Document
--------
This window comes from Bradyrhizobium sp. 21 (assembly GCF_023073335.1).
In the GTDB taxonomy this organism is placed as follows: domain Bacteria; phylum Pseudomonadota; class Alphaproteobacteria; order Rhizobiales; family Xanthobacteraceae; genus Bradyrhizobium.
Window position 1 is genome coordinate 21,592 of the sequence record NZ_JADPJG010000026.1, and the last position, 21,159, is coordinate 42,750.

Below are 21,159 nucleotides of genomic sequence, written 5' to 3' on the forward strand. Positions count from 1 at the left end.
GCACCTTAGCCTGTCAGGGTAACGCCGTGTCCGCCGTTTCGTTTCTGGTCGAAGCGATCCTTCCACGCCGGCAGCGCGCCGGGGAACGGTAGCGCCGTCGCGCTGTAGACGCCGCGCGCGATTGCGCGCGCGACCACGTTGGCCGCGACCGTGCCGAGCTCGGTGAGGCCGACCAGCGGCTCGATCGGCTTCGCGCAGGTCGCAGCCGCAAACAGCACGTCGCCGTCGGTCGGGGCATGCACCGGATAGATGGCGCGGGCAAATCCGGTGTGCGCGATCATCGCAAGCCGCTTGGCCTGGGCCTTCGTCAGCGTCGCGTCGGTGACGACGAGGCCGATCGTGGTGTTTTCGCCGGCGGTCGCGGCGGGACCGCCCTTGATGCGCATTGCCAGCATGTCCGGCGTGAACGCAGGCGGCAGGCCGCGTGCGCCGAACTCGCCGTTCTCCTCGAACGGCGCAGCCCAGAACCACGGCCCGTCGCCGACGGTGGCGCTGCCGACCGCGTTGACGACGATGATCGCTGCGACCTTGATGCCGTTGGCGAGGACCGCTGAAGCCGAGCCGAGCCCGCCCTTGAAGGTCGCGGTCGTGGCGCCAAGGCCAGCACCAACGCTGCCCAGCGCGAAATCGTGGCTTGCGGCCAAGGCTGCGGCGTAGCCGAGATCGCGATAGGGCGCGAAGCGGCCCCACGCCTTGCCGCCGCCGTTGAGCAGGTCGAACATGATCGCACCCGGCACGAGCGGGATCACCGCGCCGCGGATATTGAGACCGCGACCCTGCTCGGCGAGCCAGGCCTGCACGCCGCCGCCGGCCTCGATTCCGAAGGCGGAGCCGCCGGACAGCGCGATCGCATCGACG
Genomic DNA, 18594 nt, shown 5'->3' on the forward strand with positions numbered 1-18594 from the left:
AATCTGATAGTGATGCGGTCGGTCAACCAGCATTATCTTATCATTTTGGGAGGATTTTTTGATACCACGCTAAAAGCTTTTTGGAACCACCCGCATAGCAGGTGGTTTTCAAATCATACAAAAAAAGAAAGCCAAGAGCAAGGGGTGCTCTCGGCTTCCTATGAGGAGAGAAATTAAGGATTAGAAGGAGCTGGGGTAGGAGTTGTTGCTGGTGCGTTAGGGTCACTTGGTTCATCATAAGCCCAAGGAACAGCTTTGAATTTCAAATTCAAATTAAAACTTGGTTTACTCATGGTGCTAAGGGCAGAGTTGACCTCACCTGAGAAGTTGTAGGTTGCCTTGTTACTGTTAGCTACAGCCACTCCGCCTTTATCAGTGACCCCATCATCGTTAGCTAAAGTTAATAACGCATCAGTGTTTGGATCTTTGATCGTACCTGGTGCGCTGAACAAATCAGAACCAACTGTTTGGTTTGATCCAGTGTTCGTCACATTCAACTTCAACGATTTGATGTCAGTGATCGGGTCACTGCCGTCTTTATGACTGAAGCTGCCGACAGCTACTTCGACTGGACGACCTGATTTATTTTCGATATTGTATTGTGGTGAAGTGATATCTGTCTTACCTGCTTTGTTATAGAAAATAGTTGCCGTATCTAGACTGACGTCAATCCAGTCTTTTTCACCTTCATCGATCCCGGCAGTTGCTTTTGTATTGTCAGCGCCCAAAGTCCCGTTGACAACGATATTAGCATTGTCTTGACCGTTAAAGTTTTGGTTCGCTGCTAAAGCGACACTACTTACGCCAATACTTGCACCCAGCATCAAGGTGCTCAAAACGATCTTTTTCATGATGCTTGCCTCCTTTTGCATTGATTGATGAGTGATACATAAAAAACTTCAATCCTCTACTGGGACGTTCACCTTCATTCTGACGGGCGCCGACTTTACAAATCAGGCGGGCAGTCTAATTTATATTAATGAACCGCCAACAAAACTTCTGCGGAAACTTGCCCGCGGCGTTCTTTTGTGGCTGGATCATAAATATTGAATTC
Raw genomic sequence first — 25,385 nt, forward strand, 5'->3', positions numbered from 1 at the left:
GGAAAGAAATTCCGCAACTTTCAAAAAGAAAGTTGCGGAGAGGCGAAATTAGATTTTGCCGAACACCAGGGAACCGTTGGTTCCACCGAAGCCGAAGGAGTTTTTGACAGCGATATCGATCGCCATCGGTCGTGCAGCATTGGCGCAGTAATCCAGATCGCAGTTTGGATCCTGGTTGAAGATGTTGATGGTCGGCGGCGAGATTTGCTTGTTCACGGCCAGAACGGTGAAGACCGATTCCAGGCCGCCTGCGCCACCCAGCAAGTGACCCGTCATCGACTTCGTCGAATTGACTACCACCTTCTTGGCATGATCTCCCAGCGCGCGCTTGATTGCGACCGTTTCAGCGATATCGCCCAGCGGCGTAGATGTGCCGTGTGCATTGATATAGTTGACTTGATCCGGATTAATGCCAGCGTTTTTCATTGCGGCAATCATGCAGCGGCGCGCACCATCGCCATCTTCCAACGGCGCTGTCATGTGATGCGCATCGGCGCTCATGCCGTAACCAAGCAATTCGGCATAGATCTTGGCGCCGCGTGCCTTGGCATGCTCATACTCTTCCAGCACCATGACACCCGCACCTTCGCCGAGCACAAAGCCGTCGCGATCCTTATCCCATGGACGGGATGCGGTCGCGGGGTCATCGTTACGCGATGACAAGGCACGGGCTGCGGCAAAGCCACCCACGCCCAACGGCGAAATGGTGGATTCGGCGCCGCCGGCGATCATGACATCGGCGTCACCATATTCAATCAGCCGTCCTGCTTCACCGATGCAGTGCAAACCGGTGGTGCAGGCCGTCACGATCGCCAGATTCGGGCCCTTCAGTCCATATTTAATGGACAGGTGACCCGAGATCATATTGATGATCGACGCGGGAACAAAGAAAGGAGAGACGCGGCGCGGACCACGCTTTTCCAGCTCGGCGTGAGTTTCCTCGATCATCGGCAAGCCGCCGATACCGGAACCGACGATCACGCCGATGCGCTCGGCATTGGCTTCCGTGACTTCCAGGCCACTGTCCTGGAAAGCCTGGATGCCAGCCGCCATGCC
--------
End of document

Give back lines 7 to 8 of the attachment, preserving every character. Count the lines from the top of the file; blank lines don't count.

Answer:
AATCTGATAGTGATGCGGTCGGTCAACCAGCATTATCTTATCATTTTGGGAGGATTTTTTGATACCACGCTAAAAGCTTTTTGGAACCACCCGCATAGCAGGTGGTTTTCAAATCATACAAAAAAAGAAAGCCAAGAGCAAGGGGTGCTCTCGGCTTCCTATGAGGAGAGAAATTAAGGATTAGAAGGAGCTGGGGTAGGAGTTGTTGCTGGTGCGTTAGGGTCACTTGGTTCATCATAAGCCCAAGGAACAGCTTTGAATTTCAAATTCAAATTAAAACTTGGTTTACTCATGGTGCTAAGGGCAGAGTTGACCTCACCTGAGAAGTTGTAGGTTGCCTTGTTACTGTTAGCTACAGCCACTCCGCCTTTATCAGTGACCCCATCATCGTTAGCTAAAGTTAATAACGCATCAGTGTTTGGATCTTTGATCGTACCTGGTGCGCTGAACAAATCAGAACCAACTGTTTGGTTTGATCCAGTGTTCGTCACATTCAACTTCAACGATTTGATGTCAGTGATCGGGTCACTGCCGTCTTTATGACTGAAGCTGCCGACAGCTACTTCGACTGGACGACCTGATTTATTTTCGATATTGTATTGTGGTGAAGTGATATCTGTCTTACCTGCTTTGTTATAGAAAATAGTTGCCGTATCTAGACTGACGTCAATCCAGTCTTTTTCACCTTCATCGATCCCGGCAGTTGCTTTTGTATTGTCAGCGCCCAAAGTCCCGTTGACAACGATATTAGCATTGTCTTGACCGTTAAAGTTTTGGTTCGCTGCTAAAGCGACACTACTTACGCCAATACTTGCACCCAGCATCAAGGTGCTCAAAACGATCTTTTTCATGATGCTTGCCTCCTTTTGCATTGATTGATGAGTGATACATAAAAAACTTCAATCCTCTACTGGGACGTTCACCTTCATTCTGACGGGCGCCGACTTTACAAATCAGGCGGGCAGTCTAATTTATATTAATGAACCGCCAACAAAACTTCTGCGGAAACTTGCCCGCGGCGTTCTTTTGTGGCTGGATCATAAATATTGAATTC
Raw genomic sequence first — 25,385 nt, forward strand, 5'->3', positions numbered from 1 at the left: